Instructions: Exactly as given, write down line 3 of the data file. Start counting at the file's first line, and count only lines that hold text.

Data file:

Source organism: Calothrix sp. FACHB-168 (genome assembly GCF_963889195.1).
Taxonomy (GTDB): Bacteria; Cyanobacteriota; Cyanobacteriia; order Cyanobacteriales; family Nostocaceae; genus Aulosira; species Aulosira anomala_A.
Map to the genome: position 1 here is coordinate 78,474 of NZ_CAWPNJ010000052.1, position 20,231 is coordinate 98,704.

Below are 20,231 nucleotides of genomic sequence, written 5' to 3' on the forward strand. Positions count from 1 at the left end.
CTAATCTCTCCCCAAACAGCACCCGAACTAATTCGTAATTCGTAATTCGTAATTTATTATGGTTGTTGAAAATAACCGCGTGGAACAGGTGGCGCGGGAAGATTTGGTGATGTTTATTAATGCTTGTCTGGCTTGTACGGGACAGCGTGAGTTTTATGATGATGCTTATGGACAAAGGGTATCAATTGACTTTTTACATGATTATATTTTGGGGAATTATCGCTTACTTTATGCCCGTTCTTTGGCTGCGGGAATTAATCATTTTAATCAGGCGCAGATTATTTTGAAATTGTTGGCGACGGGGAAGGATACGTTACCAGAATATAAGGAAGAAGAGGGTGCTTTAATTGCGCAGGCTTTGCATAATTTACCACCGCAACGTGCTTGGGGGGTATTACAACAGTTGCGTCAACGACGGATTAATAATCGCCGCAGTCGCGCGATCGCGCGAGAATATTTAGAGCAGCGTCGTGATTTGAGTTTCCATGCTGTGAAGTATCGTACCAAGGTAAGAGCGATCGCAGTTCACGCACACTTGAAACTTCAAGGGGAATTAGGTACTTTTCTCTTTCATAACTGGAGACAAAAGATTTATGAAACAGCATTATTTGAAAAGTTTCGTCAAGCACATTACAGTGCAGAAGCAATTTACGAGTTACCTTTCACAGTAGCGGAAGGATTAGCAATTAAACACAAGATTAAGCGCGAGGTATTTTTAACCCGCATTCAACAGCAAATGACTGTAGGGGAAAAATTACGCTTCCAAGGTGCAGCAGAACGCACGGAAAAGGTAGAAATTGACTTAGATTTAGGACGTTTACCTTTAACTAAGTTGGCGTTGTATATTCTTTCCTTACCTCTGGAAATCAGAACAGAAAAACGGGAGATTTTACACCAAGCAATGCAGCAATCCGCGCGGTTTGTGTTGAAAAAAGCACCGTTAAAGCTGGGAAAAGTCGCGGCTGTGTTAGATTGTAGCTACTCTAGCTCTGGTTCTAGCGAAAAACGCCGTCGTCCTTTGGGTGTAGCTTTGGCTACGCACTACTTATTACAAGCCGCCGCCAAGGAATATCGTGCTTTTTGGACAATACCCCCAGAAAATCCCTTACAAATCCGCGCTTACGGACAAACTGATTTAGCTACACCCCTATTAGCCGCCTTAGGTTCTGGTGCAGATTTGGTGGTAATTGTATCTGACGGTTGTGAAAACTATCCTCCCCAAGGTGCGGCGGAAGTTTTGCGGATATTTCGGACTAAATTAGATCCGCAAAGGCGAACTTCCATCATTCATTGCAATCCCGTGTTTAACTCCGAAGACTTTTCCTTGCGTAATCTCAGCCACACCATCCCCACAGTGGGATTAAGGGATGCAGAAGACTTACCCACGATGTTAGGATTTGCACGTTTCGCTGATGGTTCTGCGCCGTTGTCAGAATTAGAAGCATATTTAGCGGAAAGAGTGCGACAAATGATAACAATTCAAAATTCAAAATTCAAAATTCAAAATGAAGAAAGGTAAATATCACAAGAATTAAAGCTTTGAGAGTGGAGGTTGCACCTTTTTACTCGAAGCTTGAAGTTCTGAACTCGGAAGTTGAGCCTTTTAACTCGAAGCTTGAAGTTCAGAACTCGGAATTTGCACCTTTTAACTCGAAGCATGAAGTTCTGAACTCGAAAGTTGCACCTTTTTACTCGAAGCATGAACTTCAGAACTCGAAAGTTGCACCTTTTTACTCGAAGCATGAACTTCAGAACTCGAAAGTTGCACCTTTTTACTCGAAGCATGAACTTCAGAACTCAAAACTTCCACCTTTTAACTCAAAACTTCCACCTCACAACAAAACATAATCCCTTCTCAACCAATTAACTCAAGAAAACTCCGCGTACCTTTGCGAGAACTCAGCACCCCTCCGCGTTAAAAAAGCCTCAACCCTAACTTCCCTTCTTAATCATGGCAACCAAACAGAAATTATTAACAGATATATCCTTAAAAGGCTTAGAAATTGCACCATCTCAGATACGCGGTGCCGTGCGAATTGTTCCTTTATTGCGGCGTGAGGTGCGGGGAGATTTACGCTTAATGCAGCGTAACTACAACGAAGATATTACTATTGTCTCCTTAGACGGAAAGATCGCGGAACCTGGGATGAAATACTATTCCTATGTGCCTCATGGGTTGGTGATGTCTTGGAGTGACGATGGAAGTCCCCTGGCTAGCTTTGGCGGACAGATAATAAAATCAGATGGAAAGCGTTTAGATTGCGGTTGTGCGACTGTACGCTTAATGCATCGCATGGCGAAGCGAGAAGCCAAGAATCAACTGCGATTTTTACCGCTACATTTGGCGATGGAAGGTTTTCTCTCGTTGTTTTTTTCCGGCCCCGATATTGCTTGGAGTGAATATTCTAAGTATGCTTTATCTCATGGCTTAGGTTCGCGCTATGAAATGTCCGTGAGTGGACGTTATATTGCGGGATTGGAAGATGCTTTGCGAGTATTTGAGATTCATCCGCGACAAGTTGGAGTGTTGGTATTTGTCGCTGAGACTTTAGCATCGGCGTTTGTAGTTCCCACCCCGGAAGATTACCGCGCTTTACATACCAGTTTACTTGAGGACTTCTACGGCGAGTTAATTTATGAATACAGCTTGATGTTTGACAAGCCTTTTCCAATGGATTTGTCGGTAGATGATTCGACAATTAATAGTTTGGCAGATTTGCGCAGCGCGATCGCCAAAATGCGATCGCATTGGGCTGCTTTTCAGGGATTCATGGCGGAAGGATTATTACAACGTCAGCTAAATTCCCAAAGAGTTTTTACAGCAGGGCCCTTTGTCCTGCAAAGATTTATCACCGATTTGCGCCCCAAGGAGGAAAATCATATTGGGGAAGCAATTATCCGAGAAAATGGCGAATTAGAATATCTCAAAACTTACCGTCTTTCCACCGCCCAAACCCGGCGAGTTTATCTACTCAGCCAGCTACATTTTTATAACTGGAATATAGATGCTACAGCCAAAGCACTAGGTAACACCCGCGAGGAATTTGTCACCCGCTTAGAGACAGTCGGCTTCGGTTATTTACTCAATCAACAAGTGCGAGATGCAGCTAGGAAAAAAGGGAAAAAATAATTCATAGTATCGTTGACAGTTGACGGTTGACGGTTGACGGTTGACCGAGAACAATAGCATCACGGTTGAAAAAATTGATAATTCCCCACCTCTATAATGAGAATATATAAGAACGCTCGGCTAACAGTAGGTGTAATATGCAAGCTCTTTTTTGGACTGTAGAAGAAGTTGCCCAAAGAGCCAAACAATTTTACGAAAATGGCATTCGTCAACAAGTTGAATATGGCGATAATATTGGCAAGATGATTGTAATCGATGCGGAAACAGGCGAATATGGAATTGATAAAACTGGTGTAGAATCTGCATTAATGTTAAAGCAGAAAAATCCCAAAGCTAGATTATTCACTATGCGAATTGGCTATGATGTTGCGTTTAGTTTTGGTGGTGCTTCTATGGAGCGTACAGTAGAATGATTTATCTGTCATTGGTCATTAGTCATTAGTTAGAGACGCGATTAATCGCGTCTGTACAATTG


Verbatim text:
Map to the genome: position 1 here is coordinate 78,474 of NZ_CAWPNJ010000052.1, position 20,231 is coordinate 98,704.